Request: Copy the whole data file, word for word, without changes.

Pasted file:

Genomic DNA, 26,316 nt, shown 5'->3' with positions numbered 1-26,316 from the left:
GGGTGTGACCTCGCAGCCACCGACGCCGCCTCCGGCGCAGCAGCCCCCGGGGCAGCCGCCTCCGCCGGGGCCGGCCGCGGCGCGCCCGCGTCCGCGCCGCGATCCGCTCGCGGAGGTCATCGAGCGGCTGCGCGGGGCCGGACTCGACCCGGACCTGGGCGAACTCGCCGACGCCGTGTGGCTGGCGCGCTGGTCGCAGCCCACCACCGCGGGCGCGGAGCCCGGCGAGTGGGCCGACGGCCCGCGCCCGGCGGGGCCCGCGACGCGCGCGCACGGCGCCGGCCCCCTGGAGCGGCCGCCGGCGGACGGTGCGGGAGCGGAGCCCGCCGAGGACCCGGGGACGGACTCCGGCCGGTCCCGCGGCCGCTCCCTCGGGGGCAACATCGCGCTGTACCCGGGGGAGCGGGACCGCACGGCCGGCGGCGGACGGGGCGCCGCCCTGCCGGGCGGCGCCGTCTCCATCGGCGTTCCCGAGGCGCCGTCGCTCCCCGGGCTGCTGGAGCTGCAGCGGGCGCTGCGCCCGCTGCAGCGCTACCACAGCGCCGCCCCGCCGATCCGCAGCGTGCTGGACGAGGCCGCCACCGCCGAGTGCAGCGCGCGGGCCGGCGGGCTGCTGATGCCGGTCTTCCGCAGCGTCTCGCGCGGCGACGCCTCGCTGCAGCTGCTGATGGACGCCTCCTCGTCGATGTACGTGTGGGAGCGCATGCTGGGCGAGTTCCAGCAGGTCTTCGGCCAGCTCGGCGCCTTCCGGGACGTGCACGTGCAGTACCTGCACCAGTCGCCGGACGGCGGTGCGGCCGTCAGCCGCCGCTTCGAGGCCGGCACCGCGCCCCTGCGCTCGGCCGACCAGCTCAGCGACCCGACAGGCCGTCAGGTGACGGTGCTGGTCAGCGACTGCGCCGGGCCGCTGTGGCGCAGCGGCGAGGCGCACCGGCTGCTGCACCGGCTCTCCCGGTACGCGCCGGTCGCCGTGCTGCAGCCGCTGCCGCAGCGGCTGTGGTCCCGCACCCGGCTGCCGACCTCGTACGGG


Genomic DNA, 26,316 nt, shown 5'->3' with positions numbered 1-26,316 from the left:
GGGTGTGACCTCGCAGCCACCGACGCCGCCTCCGGCGCAGCAGCCCCCGGGGCAGCCGCCTCCGCCGGGGCCGGCCGCGGCGCGCCCGCGTCCGCGCCGCGATCCGCTCGCGGAGGTCATCGAGCGGCTGCGCGGGGCCGGACTCGACCCGGACCTGGGCGAACTCGCCGACGCCGTGTGGCTGGCGCGCTGGTCGCAGCCCACCACCGCGGGCGCGGAGCCCGGCGAGTGGGCCGACGGCCCGCGCCCGGCGGGGCCCGCGACGCGCGCGCACGGCGCCGGCCCCCTGGAGCGGCCGCCGGCGGACGGTGCGGGAGCGGAGCCCGCCGAGGACCCGGGGACGGACTCCGGCCGGTCCCGCGGCCGCTCCCTCGGGGGCAACATCGCGCTGTACCCGGGGGAGCGGGACCGCACGGCCGGCGGCGGACGGGGCGCCGCCCTGCCGGGCGGCGCCGTCTCCATCGGCGTTCCCGAGGCGCCGTCGCTCCCCGGGCTGCTGGAGCTGCAGCGGGCGCTGCGCCCGCTGCAGCGCTACCACAGCGCCGCCCCGCCGATCCGCAGCGTGCTGGACGAGGCCGCCACCGCCGAGTGCAGCGCGCGGGCCGGCGGGCTGCTGATGCCGGTCTTCCGCAGCGTCTCGCGCGGCGACGCCTCGCTGCAGCTGCTGATGGACGCCTCCTCGTCGATGTACGTGTGGGAGCGCATGCTGGGCGAGTTCCAGCAGGTCTTCGGCCAGCTCGGCGCCTTCCGGGACGTGCACGTGCAGTACCTGCACCAGTCGCCGGACGGCGGTGCGGCCGTCAGCCGCCGCTTCGAGGCCGGCACCGCGCCCCTGCGCTCGGCCGACCAGCTCAGCGACCCGACAGGCCGTCAGGTGACGGTGCTGGTCAGCGACTGCGCCGGGCCGCTGTGGCGCAGCGGCGAGGCGCACCGGCTGCTGCACCGGCTCTCCCGGTACGCGCCGGTCGCCGTGCTGCAGCCGCTGCCGCAGCGGCTGTGGTCCCGCACCCGGCTGCCGACCTCGTACGGG